"But we can never put God in our debt no matter how diligently we labor. All are, at best, 'unprofitable servants.' (See Luke 17:7-10; Mosiah 2:21.) Consequently, eternal life is 'the greatest of all the gifts of God.' (D&C 14:7; compare 1 Ne. 15:36.) A gift is not a debt. Without the atonement and resurrection of Christ, all mankind would be forever lost to God, no matter how diligently his commandments were kept. (2 Ne. 9:5-9.)" (Rodney Turner, Studies in Scripture, Vol. 6: Acts to Revelation, ed. by Robert L. Millet, [Salt Lake City: Deseret Book Co., 1987], 111.)

"Verse 4 probably refers to the old Jewish belief that a person's storehouse of good works exacts payment from God in the form of salvation as if God owed the man a debt. If that were so, Paul says in verse 2, Abraham would have something to boast about. But the truth is, 'all have sinned, and come short of the glory of God.' (Rom. 3:23; italics added.) We are all 'ungodly,' therefore, and must rely on the mercy of God to justify us, to be forgiven of our iniquities. As we have already discussed, this great gift comes to us as we exercise faith in Christ, repent of our sins, submit to the ordinances of the gospel, and thereafter endure to the end in living a Christlike life." (Robert E. Parsons, "I Have a Question," Ensign, Apr. 1986, 40)

Romans 4:5 to him that worketh not, but believeth...his faith is counted for righteousness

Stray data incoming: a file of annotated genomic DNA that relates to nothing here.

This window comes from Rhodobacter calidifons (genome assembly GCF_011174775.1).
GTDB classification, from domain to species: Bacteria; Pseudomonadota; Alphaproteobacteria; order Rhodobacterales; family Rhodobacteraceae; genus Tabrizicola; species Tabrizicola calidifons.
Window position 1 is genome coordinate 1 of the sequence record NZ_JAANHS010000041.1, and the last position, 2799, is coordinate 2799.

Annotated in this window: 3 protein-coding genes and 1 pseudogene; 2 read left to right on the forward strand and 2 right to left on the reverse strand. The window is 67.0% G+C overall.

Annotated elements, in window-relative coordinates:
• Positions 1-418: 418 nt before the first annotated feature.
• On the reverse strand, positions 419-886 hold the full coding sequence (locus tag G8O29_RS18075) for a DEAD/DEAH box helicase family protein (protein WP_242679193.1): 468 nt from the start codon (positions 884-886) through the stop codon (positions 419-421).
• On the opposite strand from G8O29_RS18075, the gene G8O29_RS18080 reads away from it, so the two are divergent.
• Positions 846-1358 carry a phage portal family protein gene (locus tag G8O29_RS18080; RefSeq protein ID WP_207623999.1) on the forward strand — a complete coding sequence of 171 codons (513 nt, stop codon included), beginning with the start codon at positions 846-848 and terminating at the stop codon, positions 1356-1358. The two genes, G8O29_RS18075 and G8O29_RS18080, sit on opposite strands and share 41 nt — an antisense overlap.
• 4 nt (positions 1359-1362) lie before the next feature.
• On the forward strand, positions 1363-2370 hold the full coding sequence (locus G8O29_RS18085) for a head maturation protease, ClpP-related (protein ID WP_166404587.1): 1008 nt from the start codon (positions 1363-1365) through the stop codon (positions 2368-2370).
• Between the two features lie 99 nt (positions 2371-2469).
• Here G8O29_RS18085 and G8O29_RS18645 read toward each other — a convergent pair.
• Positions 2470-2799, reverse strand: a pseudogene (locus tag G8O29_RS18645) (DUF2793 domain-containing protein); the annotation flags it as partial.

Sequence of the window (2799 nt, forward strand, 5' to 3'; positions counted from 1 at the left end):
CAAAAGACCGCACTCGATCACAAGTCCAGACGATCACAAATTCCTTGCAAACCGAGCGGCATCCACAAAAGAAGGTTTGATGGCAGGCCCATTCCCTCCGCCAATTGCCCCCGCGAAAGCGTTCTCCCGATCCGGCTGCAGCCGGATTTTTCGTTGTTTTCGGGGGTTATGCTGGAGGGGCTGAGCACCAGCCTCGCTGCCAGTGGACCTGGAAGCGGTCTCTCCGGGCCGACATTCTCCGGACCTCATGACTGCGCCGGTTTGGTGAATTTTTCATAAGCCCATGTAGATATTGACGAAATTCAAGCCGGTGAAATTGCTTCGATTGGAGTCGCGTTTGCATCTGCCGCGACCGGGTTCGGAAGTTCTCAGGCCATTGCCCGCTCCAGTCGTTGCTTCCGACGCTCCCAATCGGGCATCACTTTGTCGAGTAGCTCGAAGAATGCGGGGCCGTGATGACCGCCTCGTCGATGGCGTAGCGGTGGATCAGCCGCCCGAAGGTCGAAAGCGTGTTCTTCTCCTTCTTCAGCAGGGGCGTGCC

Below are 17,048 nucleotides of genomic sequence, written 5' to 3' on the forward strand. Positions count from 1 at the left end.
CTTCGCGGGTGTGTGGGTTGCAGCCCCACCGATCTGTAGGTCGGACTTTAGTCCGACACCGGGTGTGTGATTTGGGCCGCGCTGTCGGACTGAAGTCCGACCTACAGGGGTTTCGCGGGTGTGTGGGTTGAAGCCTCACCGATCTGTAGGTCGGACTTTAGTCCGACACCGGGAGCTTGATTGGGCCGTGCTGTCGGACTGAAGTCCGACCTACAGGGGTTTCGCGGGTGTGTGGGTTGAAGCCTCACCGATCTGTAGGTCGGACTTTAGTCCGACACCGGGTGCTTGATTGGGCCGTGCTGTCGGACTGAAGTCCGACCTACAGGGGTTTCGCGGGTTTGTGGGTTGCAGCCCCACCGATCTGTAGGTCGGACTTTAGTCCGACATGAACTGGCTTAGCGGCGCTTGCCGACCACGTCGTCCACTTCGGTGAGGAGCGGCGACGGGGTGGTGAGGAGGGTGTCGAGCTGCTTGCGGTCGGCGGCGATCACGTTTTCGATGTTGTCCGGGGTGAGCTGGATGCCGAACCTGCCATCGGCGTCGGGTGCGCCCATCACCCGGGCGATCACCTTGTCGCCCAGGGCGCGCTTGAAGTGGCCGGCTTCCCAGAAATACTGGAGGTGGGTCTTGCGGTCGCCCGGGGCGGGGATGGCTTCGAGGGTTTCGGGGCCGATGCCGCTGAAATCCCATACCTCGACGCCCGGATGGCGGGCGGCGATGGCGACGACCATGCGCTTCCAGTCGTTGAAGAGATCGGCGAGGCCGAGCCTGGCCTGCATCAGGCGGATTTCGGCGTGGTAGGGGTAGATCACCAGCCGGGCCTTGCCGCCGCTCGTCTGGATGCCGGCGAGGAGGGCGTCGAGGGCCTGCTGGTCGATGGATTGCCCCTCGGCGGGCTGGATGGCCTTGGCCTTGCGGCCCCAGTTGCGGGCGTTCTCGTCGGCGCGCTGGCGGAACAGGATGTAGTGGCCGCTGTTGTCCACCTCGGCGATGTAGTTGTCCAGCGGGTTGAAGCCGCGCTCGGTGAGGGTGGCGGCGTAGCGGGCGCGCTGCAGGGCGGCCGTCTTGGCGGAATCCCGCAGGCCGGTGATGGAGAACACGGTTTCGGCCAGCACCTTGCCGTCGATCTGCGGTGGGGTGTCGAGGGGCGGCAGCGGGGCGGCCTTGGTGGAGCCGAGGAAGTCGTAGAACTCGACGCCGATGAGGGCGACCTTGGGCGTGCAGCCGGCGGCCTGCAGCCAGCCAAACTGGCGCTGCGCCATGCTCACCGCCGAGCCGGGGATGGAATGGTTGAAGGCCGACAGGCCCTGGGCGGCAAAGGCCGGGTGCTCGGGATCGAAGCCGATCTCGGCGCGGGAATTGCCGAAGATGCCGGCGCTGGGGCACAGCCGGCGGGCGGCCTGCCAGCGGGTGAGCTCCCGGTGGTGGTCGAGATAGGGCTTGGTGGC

"Paul was not saying that only those who do not work are the ones who receive eternal life, but rather that they who receive eternal life are those who labor but, knowing their own fallibility and limitations, never trust in their own works. Paul taught what James taught-that true faith is always manifest in righteous works (see James 2), and that one who relies wholly on the merits of Christ, who has faith in him, will evidence that faith through noble actions and Christian conduct. To argue that we are saved by our works is to argue that Christ's atoning mission was unnecessary. 'I do not frustrate the grace of God,' Paul wrote; 'for if righteousness come by the law, then Christ is dead in vain' (Galatians 2:21)." (Robert L. Millet, Selected Writings of Robert L. Millet: Gospel Scholars Series [Salt Lake City: Deseret Book Co., 2000], 75.)